The Devon ceiling is, however, of considerable interest, and the crosses in particular are intriguing when considering the possibility of a protective function. On the adjacent roof timbers there are candle/taper burn marks (now generally accepted as apotropaic), which may have been made at the same time.
If anyone knows of other examples of candle-marked ceilings, in Devon or elsewhere, I would be very pleased to know of them. I understand that people may prefer not to have locations made public.
It’s always interesting to compare our Devon graffiti with that from other places, and this year I had a look at some in southern Ireland. I was surprised to see what looked like a recently made grid graffito next to a window in the remains of Cong Abbey, County Mayo.
In Blarney Castle, County Cork, much of the mass of graffiti seems similar to the tourist names/initials/dates sort we find here, but I thought this one was particularly interesting. The name Newsom with a butterfly symbol (believed to be apotropaic) for the letter N, and a pentangle to the right.
We have the same N or M butterfly combination at St Saviour, Dartmouth and possibly elsewhere.
In Ireland I also saw series of scored marks/grooves of the sorts we often find (i.e. at Stokeinteignhead, photo 4 above) some of which are erroneously referred to in the UK as ‘arrow/sword sharpening marks’. Examples include on piers and to either side of a doorway at Ardfert Cathedral.
But, to trump anything I saw, I have just been sent this fantastic example from Spain!
April 23rd 2023
A few years ago we had a look at Axmouth, Uplyme and Southleigh churches, but recently got back in to see the towers and finish off the recording. There is a fair amount of graffiti on the easily scored soft limestone – here are a few examples.
The graffiti at Axmouth includes these splendid complex compass-drawn designs. On the bottom circle the tool has slipped, creating an additional outer line. There are other circles and partial circles adjacent to the right (not shown here).
On another pier is an apparent scene of some sort, possibly including a cross, although there is a ?tree and other items on the top line, a ladder, and an unknown object below. Or some have suggested it is a birds’ eye view of a boat?
On the exterior south wall of the chapel is a mass dial on what may be a re-sited piece of stone. This is a good example of how some mass dials can be very difficult to spot. We may well not have seen it but for the fact it is recorded on the British Sundial Society Mass Dial Register. There is another one on the same wall that is even more elusive, and a third that we never found – although we suspect the record for that one may be incorrect.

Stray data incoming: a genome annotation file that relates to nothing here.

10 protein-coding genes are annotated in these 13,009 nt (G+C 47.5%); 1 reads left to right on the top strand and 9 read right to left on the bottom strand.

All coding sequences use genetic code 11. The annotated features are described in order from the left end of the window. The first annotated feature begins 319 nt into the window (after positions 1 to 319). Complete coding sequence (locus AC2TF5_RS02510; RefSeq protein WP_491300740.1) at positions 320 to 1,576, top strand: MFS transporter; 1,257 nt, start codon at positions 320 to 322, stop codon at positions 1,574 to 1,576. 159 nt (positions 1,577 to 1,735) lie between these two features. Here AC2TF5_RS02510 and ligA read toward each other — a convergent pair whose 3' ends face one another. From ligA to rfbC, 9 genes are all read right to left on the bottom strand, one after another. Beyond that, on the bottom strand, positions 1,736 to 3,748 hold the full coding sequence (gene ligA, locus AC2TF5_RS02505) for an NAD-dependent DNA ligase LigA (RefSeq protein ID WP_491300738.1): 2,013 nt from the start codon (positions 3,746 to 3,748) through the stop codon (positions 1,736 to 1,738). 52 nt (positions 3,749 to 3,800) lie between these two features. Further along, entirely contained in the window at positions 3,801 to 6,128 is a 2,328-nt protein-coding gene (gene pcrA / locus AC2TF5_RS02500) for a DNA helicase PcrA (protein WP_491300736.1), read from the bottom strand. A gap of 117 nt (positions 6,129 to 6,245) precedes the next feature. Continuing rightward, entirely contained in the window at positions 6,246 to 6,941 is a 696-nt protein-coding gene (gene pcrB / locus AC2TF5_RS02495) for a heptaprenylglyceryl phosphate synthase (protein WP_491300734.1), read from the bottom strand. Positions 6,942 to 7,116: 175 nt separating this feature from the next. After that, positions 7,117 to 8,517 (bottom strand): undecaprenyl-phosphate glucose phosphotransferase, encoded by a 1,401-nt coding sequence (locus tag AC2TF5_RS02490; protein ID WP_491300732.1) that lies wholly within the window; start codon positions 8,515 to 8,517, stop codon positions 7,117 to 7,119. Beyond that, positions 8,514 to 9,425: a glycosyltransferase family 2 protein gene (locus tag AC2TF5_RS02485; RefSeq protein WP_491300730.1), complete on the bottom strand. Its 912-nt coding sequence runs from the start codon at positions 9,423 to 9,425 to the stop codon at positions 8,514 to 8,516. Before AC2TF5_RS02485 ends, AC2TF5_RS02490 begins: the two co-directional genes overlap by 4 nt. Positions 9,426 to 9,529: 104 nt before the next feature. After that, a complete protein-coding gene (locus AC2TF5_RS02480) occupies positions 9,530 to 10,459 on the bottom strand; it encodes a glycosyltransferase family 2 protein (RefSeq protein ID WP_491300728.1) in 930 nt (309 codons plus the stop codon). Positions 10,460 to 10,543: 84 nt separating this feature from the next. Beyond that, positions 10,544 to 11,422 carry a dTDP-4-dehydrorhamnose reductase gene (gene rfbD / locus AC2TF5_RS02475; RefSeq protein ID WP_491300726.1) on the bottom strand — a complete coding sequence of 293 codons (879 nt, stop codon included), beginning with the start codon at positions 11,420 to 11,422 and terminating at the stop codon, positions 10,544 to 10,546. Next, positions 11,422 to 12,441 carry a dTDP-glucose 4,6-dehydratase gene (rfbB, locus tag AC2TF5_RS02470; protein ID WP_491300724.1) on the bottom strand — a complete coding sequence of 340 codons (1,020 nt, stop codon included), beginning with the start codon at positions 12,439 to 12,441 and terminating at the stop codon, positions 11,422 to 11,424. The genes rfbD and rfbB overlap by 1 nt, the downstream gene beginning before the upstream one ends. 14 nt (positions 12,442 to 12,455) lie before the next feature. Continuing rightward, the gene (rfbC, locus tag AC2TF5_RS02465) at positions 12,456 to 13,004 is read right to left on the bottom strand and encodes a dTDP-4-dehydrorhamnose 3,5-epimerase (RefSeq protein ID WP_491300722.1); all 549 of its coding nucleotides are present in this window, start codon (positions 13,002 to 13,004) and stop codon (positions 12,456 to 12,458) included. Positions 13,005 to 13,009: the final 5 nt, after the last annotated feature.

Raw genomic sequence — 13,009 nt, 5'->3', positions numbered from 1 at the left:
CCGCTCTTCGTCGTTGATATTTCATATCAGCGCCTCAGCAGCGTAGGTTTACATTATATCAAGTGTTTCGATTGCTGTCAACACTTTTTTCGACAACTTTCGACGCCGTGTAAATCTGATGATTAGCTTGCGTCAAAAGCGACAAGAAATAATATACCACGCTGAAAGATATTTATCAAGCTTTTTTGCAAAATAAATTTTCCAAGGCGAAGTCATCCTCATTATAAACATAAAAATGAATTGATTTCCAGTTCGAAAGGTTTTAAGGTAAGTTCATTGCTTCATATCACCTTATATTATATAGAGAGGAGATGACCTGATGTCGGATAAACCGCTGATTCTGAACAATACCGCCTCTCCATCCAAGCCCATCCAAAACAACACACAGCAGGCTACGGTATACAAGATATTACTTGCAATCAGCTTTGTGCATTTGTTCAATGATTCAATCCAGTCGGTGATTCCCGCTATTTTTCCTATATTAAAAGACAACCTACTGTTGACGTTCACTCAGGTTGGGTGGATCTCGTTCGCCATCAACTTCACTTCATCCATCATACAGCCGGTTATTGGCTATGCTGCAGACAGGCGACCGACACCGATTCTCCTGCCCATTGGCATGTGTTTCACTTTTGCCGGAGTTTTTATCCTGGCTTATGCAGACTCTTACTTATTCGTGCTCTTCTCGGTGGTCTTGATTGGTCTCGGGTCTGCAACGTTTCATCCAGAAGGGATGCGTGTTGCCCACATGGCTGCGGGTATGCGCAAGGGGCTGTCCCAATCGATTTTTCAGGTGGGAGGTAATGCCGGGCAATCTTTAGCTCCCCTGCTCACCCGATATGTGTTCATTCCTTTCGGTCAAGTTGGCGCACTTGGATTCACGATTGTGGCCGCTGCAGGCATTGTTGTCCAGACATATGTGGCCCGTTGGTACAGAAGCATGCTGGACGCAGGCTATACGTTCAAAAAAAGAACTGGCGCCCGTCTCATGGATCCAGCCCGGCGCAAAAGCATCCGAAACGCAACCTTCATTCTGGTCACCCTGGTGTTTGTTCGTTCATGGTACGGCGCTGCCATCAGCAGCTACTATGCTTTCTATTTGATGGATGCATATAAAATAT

At Uplyme there is much graffiti on the old disused font, including a circular feature of unknown meaning, the words ‘IN 1750’ and many probable initials.
On a pier in the north aisle there is an unusual concentric circle motif with curved radiating lines. The top part of the feature was probably eroded by stone cleaning as there are feint indications of additional lines.
At Southleigh there is a good deal of graffiti on the tower arch and up in the tower itself, and there are three mass dials outside.
The tower arch graffiti includes fascinating depictions of what looks like a hand and a bare foot – with something unidentifiable in between.
And there are some very nice scored merels (possibly apotropaic), and bell ringers call change numbers (definitely functional).
By an upper window in the tower there is a fascinating figure, which holds up a large twig-like hand. Its position next to a window suggests a possible apotropaic/protective meaning or function, as do circles and other marks around the window .
This reminded me of other strange figures that we have seen. At East Ogwell there is a figure with its hands in the air, in a pose that could perhaps be seen as intended to scare something off, and at Offwell there are two rather scary figures with accentuated hands.
The final image from Southleigh is of a small irregular apparent mass dial, which is unusually low on the wall (0.3m from ground). The two other mass dials on the church are much larger and more symmetrical.
Heading north west to Alwington church, a number of symbols have been scored into a memorial to Richard Coffin of Portledge manor, who died in 1766. As the group includes symbols that could be a mix of Christian, astrological, alchemical or magical, we might wonder about an apotropaic function. But we have found five (so far) of the marks, similarly executed, in a number of north Devon churches, and seemingly associated with 19C restoration work (?masons’ marks – see article below for July 31st 2021). So at the moment the Alwington marks are something of a puzzle.